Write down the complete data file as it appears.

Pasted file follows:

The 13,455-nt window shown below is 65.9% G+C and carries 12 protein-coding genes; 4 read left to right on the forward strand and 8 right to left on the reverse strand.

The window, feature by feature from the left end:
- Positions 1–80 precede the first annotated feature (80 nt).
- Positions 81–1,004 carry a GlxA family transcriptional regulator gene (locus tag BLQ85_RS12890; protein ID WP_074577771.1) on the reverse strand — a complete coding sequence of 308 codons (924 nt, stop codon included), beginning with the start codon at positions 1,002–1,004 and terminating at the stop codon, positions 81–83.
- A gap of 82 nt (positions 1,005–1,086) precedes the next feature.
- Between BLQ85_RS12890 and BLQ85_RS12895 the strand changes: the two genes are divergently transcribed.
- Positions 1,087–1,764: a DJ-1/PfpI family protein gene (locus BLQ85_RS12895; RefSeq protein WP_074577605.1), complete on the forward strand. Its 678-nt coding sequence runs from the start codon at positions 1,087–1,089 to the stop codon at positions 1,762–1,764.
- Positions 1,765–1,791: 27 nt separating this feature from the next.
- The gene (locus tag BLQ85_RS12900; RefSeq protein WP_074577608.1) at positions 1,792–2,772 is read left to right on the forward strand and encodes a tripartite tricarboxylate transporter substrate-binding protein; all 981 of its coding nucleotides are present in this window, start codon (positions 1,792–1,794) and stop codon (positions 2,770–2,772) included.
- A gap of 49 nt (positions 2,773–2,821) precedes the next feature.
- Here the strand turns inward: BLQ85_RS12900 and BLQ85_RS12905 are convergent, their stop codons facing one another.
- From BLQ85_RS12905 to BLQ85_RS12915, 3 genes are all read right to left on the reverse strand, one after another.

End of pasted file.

The 13,455-nt window shown below is 65.9% G+C and carries 12 protein-coding genes; 4 read left to right on the forward strand and 8 right to left on the reverse strand.

The window, feature by feature from the left end:
- Positions 1–80 precede the first annotated feature (80 nt).
- Positions 81–1,004 carry a GlxA family transcriptional regulator gene (locus tag BLQ85_RS12890; protein ID WP_074577771.1) on the reverse strand — a complete coding sequence of 308 codons (924 nt, stop codon included), beginning with the start codon at positions 1,002–1,004 and terminating at the stop codon, positions 81–83.
- A gap of 82 nt (positions 1,005–1,086) precedes the next feature.
- Between BLQ85_RS12890 and BLQ85_RS12895 the strand changes: the two genes are divergently transcribed.
- Positions 1,087–1,764: a DJ-1/PfpI family protein gene (locus BLQ85_RS12895; RefSeq protein WP_074577605.1), complete on the forward strand. Its 678-nt coding sequence runs from the start codon at positions 1,087–1,089 to the stop codon at positions 1,762–1,764.
- Positions 1,765–1,791: 27 nt separating this feature from the next.
- The gene (locus tag BLQ85_RS12900; RefSeq protein WP_074577608.1) at positions 1,792–2,772 is read left to right on the forward strand and encodes a tripartite tricarboxylate transporter substrate-binding protein; all 981 of its coding nucleotides are present in this window, start codon (positions 1,792–1,794) and stop codon (positions 2,770–2,772) included.
- A gap of 49 nt (positions 2,773–2,821) precedes the next feature.
- Here the strand turns inward: BLQ85_RS12900 and BLQ85_RS12905 are convergent, their stop codons facing one another.
- From BLQ85_RS12905 to BLQ85_RS12915, 3 genes are all read right to left on the reverse strand, one after another.